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EVENTS & DISCOVERIES
May 07, 1956
THE BIG TEN EXAMINES ITSELF, THE COLLEGIATE, OR FRANK MERRIWELL, BRAND OF BASEBALL, DERBY ODDS FROM T�A JUANA, OXONIANS AND AN IRISHMAN IN PHILLY, SERIOUS LACROSSE
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May 07, 1956

Events & Discoveries

THE BIG TEN EXAMINES ITSELF, THE COLLEGIATE, OR FRANK MERRIWELL, BRAND OF BASEBALL, DERBY ODDS FROM T�A JUANA, OXONIANS AND AN IRISHMAN IN PHILLY, SERIOUS LACROSSE

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Lacrosse is a state institution in Maryland, like crab cakes and the late H. L. Mencken. Kids play it on the streets of Baltimore and Annapolis the way they play corkball in St. Louis and stickball in New York. In all the bigger colleges and most of the high schools it is a major sport, often the major sport.

Last Saturday, in sticky, unseasonable 87� weather, 11,500 passionate fans turned out for the Navy- University of Maryland game at College Park. At the same time, only 12 miles away in Washington, a major league game between the locally favorite Orioles and the Senators drew 3,800.

While the game's grip on Marylanders can hardly be explained rationally, it is a fact even the casual visitor cannot escape. On the sprawling, hilly College Park campus, lacrosse-men often carry their sticks with them and toss the ball back and forth as they walk between classes. This is more than just fun; constant practice is necessary to acquire sure control of passing and catching the small, solid-rubber ball with the shallow net attached to the end of a slender hickory stick, and stick handling is by all odds the most important element in the game. Aside from this, lacrosse is simple enough, the object being to pass and carry the ball downfield and fling it past the defending team into a low net that resembles the goal in ice hockey. Much of the playmaking is like basketball: give-and-go, pivot, cut-feed-and-shoot. But lacrosse's standout distinction is the constant vigorous body blocking and checking permissible under the rules. This and the freedom to whack opposing players' sticks when the ball is being passed or carried, gives the game its own sound effects also: the sharp crack of hickory, the dull crunch of shoulders digging into ribs.

Before Saturday's game, Navy's All-America football end (and lacrosse midfielder) Ron Beagle explained why he would risk another season of hard body-contact sport, especially since he still wore a cast from elbow to wrist on his right arm, the result of a football injury: "In the first place, lacrosse is a big thing at Annapolis. This Maryland game means the same to us as Army-Navy in football. It's a game that demands top physical condition; the constant running back and forth is so different from stop-and-go football. I've seen football men complete spring practice and then have to start getting in shape to play lacrosse. I guess you could say it's a challenge."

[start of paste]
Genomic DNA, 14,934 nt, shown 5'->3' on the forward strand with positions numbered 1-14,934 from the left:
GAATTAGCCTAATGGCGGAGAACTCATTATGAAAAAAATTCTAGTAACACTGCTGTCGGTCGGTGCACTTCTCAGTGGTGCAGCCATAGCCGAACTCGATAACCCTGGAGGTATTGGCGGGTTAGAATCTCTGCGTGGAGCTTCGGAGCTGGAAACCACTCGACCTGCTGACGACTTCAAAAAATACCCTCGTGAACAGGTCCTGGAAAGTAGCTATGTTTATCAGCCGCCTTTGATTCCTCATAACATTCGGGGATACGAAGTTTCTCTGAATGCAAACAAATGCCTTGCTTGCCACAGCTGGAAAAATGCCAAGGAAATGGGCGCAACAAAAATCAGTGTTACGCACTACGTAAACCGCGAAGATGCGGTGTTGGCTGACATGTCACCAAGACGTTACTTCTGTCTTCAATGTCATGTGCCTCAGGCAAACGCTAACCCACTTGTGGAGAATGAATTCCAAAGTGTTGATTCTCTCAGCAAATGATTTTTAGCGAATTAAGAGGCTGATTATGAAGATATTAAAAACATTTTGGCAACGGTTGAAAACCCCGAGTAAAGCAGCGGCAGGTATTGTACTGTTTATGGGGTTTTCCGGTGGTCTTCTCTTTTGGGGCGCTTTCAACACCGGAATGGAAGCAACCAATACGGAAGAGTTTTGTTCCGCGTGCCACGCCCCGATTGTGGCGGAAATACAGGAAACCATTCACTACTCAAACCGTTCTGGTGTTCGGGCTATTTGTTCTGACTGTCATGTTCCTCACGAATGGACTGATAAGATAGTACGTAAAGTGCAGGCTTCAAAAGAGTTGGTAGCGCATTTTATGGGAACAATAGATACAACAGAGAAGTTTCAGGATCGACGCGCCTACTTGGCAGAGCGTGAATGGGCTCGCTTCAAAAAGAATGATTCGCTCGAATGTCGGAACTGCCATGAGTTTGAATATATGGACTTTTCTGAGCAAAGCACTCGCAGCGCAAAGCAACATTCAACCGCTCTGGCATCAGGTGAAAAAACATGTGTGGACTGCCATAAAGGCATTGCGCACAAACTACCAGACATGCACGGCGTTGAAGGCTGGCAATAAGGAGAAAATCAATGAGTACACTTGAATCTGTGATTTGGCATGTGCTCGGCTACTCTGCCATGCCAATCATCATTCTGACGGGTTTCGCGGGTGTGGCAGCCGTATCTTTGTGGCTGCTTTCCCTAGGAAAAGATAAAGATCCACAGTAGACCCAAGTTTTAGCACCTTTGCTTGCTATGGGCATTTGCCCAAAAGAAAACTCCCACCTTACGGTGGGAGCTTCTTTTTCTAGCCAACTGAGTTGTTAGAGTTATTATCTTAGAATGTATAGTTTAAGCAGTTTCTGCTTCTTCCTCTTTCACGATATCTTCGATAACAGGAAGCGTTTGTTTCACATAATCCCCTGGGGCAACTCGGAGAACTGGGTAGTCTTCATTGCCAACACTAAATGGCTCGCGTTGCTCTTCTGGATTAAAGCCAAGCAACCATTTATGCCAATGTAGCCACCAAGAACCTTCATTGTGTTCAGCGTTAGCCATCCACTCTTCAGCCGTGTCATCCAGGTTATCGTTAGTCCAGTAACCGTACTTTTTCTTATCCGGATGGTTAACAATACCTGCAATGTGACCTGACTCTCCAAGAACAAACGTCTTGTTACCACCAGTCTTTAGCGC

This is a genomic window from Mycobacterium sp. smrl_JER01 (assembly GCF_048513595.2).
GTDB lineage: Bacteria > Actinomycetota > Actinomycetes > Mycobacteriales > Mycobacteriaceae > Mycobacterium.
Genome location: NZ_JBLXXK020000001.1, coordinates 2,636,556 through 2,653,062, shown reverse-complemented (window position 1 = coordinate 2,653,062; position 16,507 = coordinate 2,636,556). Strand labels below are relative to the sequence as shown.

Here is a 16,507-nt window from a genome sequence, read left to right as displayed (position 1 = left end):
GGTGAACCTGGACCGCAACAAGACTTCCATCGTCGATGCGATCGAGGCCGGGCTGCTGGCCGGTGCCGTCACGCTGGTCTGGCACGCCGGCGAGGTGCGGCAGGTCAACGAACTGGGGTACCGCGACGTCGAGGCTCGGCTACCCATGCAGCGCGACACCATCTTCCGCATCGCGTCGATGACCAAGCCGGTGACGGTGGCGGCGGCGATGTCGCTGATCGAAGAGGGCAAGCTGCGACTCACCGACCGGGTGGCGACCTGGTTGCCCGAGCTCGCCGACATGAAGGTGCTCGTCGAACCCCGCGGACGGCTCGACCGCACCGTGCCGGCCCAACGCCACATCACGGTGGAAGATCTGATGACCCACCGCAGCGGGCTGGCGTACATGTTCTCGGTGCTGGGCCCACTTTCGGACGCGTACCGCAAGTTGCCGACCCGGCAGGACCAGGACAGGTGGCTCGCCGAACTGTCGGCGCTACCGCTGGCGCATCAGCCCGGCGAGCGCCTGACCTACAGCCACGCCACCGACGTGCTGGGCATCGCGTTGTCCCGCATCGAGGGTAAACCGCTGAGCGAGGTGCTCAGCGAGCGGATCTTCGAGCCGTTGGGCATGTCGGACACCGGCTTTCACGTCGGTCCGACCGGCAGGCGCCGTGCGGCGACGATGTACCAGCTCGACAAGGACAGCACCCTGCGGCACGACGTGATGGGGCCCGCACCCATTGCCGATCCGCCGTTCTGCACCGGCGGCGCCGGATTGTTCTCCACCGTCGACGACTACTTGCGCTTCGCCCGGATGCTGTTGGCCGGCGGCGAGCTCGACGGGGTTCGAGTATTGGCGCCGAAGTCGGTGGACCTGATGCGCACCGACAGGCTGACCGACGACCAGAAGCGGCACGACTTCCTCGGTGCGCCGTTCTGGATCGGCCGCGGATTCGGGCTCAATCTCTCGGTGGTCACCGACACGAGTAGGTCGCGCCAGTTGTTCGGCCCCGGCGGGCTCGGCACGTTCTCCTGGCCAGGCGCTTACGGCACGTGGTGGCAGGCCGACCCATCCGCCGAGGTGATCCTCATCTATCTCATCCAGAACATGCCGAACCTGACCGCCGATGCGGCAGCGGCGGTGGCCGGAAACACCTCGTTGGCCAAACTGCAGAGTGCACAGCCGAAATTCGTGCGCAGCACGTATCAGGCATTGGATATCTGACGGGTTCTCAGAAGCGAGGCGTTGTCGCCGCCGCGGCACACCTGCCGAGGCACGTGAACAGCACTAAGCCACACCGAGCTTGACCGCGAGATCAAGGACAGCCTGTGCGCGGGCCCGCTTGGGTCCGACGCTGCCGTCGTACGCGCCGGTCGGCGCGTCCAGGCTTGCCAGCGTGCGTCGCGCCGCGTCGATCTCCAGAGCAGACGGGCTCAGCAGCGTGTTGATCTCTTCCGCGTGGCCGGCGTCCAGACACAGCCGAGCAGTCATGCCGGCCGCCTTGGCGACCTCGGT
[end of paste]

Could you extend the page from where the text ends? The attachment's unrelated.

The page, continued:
Minutes later, Beagle was himself demonstrating the accuracy of his remarks. As soon as the game began, it was clear that part of Navy's strategy was for Beagle to fall off his own man and help his teammate carry the Maryland ball carrier, a form of double teaming common enough in other sports. Beagle ran and ran but unfortunately for Navy, the tactic was sadly ineffective. Maryland quickly proved far more skillful at stick handling; their short, crisp passing often bewildered Navy, whose own passes resembled long, soft lobs that were regularly intercepted. At half time, the score ( Maryland 5, Navy 3) was no indication of the Terrapins' superiority. The statistics were. Maryland had taken 35 shots at the Navy goal; Navy had possession of the ball only often enough to take 14. Navy's goalie, Cliff Eley, had managed some remarkable saves to keep the score down, but even he must have wondered how long he could check the law of averages.

Between halves, both the coaches guessed wrong, luckily, as it turned out, for Maryland, not so for Navy. Maryland's Jack Faber had only one bit of advice for his men: "The first five minutes of the second half are going to be the most important in the game. Those guys will be coming back all hopped up. Keep the pressure on."

In the Navy dressing room, Coach "Dinty" Moore was saying: "Just stay with 'em for the first five or ten minutes. Pretty soon that heat out there will slow them down, and then we'll go."

Moore was banking on the Navy team's traditional fitness to counter Maryland's skill. It didn't work. The Terrapins refused to wilt; instead they outran Navy the rest of the way. As one Middie bench warmer put it gloomily: "Every time there's a loose ball, three of them are after it to one of our guys." The final score: 10-5, Maryland.

Few Midshipmen of the 1,100 who asked to attend the game on their own time and at their own expense were inclined to take this particular defeat philosophically, but not just because Maryland would now almost surely go on to the national championship. There was another reason, a symptom of the statewide lacrosse fever. Said First Classman Charles Vickery: "Our rivalry with Army is a friendly thing. With Maryland, it's serious."

FAREWELL TO SPORT
When an actor retires he makes a dramatic farewell appearance, preferably before crowned heads; a retiring politician calls a press conference; a retiring soldier calls on the Veterans Administration. But an athlete? Last week Rocky Marciano, having notified the world that he is abdicating his title (see page 24), visited Grossinger's, a spa in the Catskills where he did all his training, and nailed up the entrance to his dressing room.

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